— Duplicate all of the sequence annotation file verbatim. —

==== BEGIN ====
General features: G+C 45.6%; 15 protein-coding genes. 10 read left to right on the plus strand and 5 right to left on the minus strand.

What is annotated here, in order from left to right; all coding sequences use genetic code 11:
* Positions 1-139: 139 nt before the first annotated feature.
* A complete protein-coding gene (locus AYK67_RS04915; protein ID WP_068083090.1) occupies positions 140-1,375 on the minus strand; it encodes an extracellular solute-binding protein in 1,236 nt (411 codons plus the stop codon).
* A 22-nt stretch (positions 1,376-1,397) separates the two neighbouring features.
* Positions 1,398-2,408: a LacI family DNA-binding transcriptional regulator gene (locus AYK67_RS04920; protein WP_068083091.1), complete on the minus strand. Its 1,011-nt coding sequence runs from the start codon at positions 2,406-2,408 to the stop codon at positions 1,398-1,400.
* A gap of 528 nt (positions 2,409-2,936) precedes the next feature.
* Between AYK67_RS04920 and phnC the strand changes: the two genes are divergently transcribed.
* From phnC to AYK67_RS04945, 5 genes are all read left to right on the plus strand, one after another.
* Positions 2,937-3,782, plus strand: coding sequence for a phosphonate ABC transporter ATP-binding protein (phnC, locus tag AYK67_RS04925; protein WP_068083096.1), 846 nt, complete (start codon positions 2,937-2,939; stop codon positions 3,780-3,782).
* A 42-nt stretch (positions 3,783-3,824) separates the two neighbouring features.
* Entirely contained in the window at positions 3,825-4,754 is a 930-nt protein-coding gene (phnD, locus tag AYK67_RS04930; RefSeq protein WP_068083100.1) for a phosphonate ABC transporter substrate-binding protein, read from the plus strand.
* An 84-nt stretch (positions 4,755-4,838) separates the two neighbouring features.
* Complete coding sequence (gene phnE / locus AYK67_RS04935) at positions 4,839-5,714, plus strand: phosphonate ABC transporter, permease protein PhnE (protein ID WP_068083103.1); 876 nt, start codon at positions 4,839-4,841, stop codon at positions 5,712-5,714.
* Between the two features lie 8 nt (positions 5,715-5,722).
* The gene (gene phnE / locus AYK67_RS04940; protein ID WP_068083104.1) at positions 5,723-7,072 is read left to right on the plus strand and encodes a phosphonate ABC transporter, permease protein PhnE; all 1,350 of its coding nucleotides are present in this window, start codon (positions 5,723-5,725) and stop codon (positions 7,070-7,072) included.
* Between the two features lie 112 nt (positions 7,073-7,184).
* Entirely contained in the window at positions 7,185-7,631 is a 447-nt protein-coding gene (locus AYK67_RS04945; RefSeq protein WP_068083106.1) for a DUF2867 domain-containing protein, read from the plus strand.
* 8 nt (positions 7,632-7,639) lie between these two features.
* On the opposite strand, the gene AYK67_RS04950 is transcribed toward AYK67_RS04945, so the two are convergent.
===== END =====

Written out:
General features: G+C 45.6%; 15 protein-coding genes. 10 read left to right on the plus strand and 5 right to left on the minus strand.

What is annotated here, in order from left to right; all coding sequences use genetic code 11:
* Positions 1-139: 139 nt before the first annotated feature.
* A complete protein-coding gene (locus AYK67_RS04915; protein ID WP_068083090.1) occupies positions 140-1,375 on the minus strand; it encodes an extracellular solute-binding protein in 1,236 nt (411 codons plus the stop codon).
* A 22-nt stretch (positions 1,376-1,397) separates the two neighbouring features.
* Positions 1,398-2,408: a LacI family DNA-binding transcriptional regulator gene (locus AYK67_RS04920; protein WP_068083091.1), complete on the minus strand. Its 1,011-nt coding sequence runs from the start codon at positions 2,406-2,408 to the stop codon at positions 1,398-1,400.
* A gap of 528 nt (positions 2,409-2,936) precedes the next feature.
* Between AYK67_RS04920 and phnC the strand changes: the two genes are divergently transcribed.
* From phnC to AYK67_RS04945, 5 genes are all read left to right on the plus strand, one after another.
* Positions 2,937-3,782, plus strand: coding sequence for a phosphonate ABC transporter ATP-binding protein (phnC, locus tag AYK67_RS04925; protein WP_068083096.1), 846 nt, complete (start codon positions 2,937-2,939; stop codon positions 3,780-3,782).
* A 42-nt stretch (positions 3,783-3,824) separates the two neighbouring features.
* Entirely contained in the window at positions 3,825-4,754 is a 930-nt protein-coding gene (phnD, locus tag AYK67_RS04930; RefSeq protein WP_068083100.1) for a phosphonate ABC transporter substrate-binding protein, read from the plus strand.
* An 84-nt stretch (positions 4,755-4,838) separates the two neighbouring features.
* Complete coding sequence (gene phnE / locus AYK67_RS04935) at positions 4,839-5,714, plus strand: phosphonate ABC transporter, permease protein PhnE (protein ID WP_068083103.1); 876 nt, start codon at positions 4,839-4,841, stop codon at positions 5,712-5,714.
* Between the two features lie 8 nt (positions 5,715-5,722).
* The gene (gene phnE / locus AYK67_RS04940; protein ID WP_068083104.1) at positions 5,723-7,072 is read left to right on the plus strand and encodes a phosphonate ABC transporter, permease protein PhnE; all 1,350 of its coding nucleotides are present in this window, start codon (positions 5,723-5,725) and stop codon (positions 7,070-7,072) included.
* Between the two features lie 112 nt (positions 7,073-7,184).
* Entirely contained in the window at positions 7,185-7,631 is a 447-nt protein-coding gene (locus AYK67_RS04945; RefSeq protein WP_068083106.1) for a DUF2867 domain-containing protein, read from the plus strand.
* 8 nt (positions 7,632-7,639) lie between these two features.
* On the opposite strand, the gene AYK67_RS04950 is transcribed toward AYK67_RS04945, so the two are convergent.